Ms. magazine  -- more than a magazine a movement

SIGN UP FOR MS. DIGEST, JOBS, NEWS AND ALERTS

FEMINIST WIRE NEWSBRIEFS

ABOUT
SEE CURRENT ISSUE
SHOP MS. STORE
MS. IN THE CLASSROOM
FEMINIST DAILY WIRE
FEMINIST RESOURCES
PRESS
JOBS AT MS.
READ BACK ISSUES
CONTACT
RSS (XML)
 
feminist wire | daily newsbriefs

November-29-12

Mississippi Abortion Clinic Fights to Keep Doors Open

The Jackson Women's Health Organization (JWHO) and the Center for Reproductive Rights filed a motion for a preliminary injunction Wednesday against a state law which could close its doors early next year. Under House Bill 1390, passed in April 2012, doctors who perform abortions must have admitting privileges at a local hospital and they must be board certified OB-GYNs. Currently both primary physicians at the clinic are board certified, but have been denied privileges by every local hospital.

According to Reuters, applications were sent to every hospital within 30 miles of the clinic on behalf of all the physicians by clinic owner Diane Derzis. Each hospital denied privileges and some even refused to consider the applications all based on the fact that the doctors are abortion providers. One rejection letter stated that the clinic "is inconsistent with this hospital's policies and practices as concerns abortion and, in particular, elective abortions... The nature of your proposed medical practice would lead to both an internal and external disruption of the hospital's function and business within this community."

Nancy Northup, president of the Center for Reproductive Rights, told CNN, "Anti-choice politicians were very clear that they had one thing in mind when they passed this law: to shut down Mississippi's only abortion clinic. ...It isn't a surprise to anyone that the physicians at the Jackson Women's Health Organization haven't been able to obtain admitting privileges at any local hospital."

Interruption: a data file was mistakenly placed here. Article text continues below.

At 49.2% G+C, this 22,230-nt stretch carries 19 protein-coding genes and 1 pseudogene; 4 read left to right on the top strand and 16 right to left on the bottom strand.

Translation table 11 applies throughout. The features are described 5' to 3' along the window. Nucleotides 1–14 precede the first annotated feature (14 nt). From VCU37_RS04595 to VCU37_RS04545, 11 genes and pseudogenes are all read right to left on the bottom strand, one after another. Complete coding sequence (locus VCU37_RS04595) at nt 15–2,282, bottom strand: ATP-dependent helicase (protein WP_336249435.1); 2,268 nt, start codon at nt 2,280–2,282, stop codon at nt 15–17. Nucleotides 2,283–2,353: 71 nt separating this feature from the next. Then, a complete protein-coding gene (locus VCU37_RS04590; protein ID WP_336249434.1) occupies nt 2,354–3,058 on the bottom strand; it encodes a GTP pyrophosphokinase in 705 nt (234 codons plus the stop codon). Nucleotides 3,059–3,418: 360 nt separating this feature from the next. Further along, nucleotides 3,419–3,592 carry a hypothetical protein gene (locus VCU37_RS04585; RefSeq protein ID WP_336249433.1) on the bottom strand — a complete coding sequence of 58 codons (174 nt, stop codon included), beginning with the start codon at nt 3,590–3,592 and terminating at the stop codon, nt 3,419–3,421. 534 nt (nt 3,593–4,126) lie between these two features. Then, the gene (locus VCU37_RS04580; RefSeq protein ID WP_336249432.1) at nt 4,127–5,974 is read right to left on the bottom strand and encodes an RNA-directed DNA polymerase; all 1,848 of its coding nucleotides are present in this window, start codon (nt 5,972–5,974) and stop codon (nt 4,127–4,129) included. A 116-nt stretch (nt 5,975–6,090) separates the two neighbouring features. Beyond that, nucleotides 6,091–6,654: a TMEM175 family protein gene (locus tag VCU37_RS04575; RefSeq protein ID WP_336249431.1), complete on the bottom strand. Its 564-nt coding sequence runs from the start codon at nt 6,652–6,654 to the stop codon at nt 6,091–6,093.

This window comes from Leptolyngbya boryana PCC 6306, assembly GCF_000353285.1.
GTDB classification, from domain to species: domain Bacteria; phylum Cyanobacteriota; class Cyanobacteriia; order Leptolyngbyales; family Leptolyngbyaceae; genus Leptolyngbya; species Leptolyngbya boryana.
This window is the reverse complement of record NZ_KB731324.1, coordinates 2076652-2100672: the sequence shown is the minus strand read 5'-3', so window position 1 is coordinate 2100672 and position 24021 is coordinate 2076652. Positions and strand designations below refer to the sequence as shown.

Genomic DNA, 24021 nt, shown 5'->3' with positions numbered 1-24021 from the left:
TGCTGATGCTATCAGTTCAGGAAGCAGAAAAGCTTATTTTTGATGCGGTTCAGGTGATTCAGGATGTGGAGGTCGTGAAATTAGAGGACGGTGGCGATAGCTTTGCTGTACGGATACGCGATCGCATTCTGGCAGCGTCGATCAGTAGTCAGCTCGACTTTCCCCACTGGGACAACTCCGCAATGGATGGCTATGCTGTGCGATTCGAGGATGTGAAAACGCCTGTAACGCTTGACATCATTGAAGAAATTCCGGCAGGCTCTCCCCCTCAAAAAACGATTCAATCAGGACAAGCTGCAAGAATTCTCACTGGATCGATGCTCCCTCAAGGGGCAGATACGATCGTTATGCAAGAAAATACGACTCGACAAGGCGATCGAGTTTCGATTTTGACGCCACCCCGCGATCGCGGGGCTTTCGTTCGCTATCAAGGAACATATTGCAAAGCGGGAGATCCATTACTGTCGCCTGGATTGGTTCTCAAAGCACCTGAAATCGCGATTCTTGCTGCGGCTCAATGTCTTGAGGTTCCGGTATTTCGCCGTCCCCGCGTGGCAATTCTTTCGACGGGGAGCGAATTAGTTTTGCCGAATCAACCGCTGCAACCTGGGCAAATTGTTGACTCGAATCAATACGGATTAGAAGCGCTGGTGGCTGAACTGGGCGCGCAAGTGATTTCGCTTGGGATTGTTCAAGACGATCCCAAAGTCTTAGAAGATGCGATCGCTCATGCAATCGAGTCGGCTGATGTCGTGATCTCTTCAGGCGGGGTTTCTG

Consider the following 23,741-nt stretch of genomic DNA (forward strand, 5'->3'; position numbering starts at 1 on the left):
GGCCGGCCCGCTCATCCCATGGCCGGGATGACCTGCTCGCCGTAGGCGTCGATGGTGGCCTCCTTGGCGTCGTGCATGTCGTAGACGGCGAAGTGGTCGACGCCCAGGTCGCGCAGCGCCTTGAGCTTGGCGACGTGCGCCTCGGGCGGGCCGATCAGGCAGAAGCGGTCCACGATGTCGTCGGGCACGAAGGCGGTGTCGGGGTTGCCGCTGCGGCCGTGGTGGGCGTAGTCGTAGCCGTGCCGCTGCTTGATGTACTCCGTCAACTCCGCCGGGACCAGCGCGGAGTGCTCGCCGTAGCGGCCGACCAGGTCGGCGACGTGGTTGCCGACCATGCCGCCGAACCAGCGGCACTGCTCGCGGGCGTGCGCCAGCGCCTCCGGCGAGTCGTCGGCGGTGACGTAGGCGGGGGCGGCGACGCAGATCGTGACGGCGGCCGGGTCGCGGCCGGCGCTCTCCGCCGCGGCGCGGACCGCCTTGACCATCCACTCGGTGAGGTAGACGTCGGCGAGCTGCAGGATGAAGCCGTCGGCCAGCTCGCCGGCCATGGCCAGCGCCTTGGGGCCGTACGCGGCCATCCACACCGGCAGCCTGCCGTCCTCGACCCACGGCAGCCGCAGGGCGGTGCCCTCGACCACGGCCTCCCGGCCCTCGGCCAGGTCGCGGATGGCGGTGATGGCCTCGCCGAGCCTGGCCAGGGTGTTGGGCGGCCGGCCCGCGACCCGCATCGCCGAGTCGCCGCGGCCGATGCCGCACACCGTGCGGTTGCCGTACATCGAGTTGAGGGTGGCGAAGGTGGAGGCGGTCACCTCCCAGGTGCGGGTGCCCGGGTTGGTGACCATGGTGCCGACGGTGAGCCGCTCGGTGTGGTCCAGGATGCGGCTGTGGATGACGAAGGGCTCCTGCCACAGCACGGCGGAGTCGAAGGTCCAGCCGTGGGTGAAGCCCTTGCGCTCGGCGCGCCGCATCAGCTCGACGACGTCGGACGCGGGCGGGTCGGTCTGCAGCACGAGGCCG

In July, JWHO challenged House Bill 1390 contending that the law is not medically necessary and is designed to close the clinic. A Judge ruled to let the strict anti-choice law stand, but allowed the clinic more opportunity to comply with the new regulations. If the clinic does not gain hospital privileges by January 6th, 2013, it will be forced to close as early as February.

Media Resources: CNN 11/28/12; Huffington Post 11/28/12; MSNBC 11/28/12; Reuters 11/28/12; Feminist Newswire 7/16/12


© Feminist Majority Foundation, publisher of Ms. magazine

If you liked this story, consider making a tax-deductible donation to support Ms. magazine.

 

 

Send to a Friend
Their
Your
Comments
(optional)


More Feminist News

10/23/2014 All of Tennessee's Major Newspapers Have Urged Voters to Reject Anti-Abortion Amendment 1 - All four of Tennessee's major papers have spoken out to oppose Amendment 1, a dangerous anti-abortion measure that will be decided by voters this fall. . . .
 
10/23/2014 Instead of Returning Kidnapped Nigerian Schoolgirls Boko Haram Reportedly Abducted More Women and Girls - Despite Nigerian military officials announcement last week that they had negotiated with militant group Boko Haram for the release of more than 200 schoolgirls who were kidnapped in April, it appears the girls have not be brought home - and residents say more women and girls have been kidnapped since. Last week, in a deal brokered in neighboring country Chad, a ceasefire agreement was supposedly made between Boko Haram and Nigerian military officials. . . .
 
10/23/2014 Ferguson October Continues With National Day of Action Against Police Brutality and Mass Incarceration - Activists organized actions nationwide yesterday to protest police brutality in cities across the country as part of ongoing Ferguson October events, while outrage grows in Missouri over the the grand jury proceeding on whether Ferguson police officer Darren Wilson should face criminal charges in the shooting death of unarmed African-American teenager Michael Brown. As part of the National Day of Protest to Stop Police Brutality and Mass Incarceration, on-the-ground organizers in Ferguson, Missouri and St. . . .